Donald E. Westlake, who died at the end of 2008, was a ridiculously prolific writer in many genres under several pseudonyms. He’s not really that easy to characterize, but under his own name he wrote a large number of light comedy criminal caper novels (as well as other things). Under his pen name of Richard Stark, he wrote more dark crime stories, often featuring the character of Parker. I’d been meaning to read these for years and finally got around to reading The Hunter, which is not only famous in its own right but has been filmed multiple times (actors playing characters based on Parker include Lee Marvin, Mel Gibson, Jim Brown, and Chow Yun-fat – clearly this has some cross cultural appeal).
Anyway, while organizing my thoughts for this post I realized what it was about this book that seems so familiar, and I decided that this is basically the inverse of a private detective novel. Although I’m a fan of that genre, I used to find it very vexing that these PIs had such a huge chip on their shoulders at all times. They’d certainly be within their rights to sass and threaten crooked cops, hoodlums, lowlifes and the like, but often you’ll find one of the heroes of such a novel antagonizing people who probably could help them or at least aren’t actively out to do them any harm. Phillip Marlowe is especially bad about this, to the point where he could have probably solved some of his cases a lot faster if he was nicer to people. To an extent I still feel like this is the case, but having read some of Chandler’s essays on the subject, I’m more sympathetic to the idea that a typical private eye character has a Code, which he never deviates from. In Marlowe’s case, he very roughly feels that someone who has a certain amount of money or power must have gotten it by screwing over somebody, even if it’s not him, and therefore he will never give such a person the satisfaction of showing them respect.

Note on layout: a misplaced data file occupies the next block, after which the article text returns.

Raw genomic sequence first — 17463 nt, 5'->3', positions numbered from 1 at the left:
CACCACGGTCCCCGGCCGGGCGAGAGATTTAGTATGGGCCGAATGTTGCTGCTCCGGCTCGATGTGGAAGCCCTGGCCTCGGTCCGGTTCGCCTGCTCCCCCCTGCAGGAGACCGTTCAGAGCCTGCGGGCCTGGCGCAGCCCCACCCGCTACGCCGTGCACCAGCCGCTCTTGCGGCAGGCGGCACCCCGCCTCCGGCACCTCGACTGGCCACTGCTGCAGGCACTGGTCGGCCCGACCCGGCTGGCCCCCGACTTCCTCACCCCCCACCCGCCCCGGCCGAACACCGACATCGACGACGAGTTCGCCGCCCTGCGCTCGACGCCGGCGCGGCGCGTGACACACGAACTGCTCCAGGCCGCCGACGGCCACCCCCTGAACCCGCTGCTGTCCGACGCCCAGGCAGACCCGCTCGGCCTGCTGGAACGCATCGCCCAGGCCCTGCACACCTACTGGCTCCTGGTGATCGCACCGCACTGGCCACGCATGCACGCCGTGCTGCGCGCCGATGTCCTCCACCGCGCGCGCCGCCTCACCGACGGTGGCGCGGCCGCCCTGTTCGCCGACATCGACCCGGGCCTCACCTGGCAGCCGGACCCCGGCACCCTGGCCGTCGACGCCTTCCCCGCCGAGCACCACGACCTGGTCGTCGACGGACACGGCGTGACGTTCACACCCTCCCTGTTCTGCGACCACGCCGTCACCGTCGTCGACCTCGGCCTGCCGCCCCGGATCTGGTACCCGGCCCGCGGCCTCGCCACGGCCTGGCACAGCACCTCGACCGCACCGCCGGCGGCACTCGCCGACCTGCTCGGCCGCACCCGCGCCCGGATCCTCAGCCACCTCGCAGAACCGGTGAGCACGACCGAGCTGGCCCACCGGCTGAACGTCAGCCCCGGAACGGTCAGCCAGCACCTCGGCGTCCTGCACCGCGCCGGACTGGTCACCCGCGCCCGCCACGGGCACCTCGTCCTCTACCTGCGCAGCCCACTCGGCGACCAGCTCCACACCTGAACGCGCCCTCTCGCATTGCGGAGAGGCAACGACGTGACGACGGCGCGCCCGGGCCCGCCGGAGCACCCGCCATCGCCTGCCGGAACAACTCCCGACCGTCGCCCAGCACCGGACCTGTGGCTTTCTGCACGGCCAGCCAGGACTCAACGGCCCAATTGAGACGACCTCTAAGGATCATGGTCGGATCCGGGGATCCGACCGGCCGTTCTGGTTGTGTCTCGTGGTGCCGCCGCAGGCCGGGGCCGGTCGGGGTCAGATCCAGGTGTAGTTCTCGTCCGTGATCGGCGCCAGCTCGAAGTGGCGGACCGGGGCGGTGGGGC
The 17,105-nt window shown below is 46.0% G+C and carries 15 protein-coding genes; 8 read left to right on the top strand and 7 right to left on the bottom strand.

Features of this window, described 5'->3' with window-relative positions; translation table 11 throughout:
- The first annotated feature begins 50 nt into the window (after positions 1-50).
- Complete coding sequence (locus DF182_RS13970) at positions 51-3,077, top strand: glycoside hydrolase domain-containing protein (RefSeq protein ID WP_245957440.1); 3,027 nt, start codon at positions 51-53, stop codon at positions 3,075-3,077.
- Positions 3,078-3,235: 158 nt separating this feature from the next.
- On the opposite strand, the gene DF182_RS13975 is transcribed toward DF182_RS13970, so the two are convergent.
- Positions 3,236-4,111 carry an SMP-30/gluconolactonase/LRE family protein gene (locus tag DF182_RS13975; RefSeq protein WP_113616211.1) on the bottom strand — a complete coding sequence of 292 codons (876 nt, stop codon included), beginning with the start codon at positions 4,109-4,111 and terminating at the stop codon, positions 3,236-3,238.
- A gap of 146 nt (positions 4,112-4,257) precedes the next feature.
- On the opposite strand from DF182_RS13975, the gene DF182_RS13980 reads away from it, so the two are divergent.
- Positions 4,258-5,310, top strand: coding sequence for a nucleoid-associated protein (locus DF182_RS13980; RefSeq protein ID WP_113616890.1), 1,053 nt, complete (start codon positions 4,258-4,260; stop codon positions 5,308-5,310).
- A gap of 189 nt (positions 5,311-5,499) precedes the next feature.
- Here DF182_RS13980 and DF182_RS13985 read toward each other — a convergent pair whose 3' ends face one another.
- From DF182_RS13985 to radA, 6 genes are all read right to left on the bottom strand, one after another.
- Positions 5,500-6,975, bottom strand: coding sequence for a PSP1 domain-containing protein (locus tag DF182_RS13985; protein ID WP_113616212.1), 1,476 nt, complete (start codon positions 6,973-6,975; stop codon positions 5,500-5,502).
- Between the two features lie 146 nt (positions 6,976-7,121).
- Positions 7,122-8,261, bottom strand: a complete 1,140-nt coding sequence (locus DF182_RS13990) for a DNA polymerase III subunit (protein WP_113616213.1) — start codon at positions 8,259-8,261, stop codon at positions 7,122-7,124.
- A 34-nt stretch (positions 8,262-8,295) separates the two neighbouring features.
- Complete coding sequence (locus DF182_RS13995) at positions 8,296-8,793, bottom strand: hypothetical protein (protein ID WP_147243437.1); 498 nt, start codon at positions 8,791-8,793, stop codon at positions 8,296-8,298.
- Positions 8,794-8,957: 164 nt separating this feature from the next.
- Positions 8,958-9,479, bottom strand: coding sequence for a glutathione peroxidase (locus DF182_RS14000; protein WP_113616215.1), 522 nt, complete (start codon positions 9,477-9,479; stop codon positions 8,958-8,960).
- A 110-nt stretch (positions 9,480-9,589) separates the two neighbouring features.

Parker is a criminal who has a Code. He’s not a petty criminal and he’s not a joiner, he’s strictly freelance. He doesn’t have much of an inner life or emotions of any kind, simply pride in a job well done. Parker spends his life in nice hotels, spreading his money among hotel safes, and when he gets low on cash he conducts a crime to get more, something he does maybe once or twice a year. When he does a job he takes extra care in planning, if he brings in confederates it’s only people that he can trust, and he takes care not to work with the same people too often. He’s super paranoid about his identity, to the point that everyone only knows him as “Parker”, with no other name, and even that is heavily implied not to be the name he was born with anyway. His Code requires that he keep a low profile, complete the job, and leave no loose ends. He doesn’t care a single thing about any other person besides himself and he’ll take anything he wants.
It’s a little unusual that such a person has a wife, but he does, and she’s described as the only person that he’s ever felt love for. Or hate, when one of his partners double crosses him after a job and forces her to shoot him as he steals all the money from their hijacking job and then burns down the house that Parker is in. This is how he ends up on a prison farm on a vagrancy charge, and having that loose end is why he’s in such a hurry to get off it.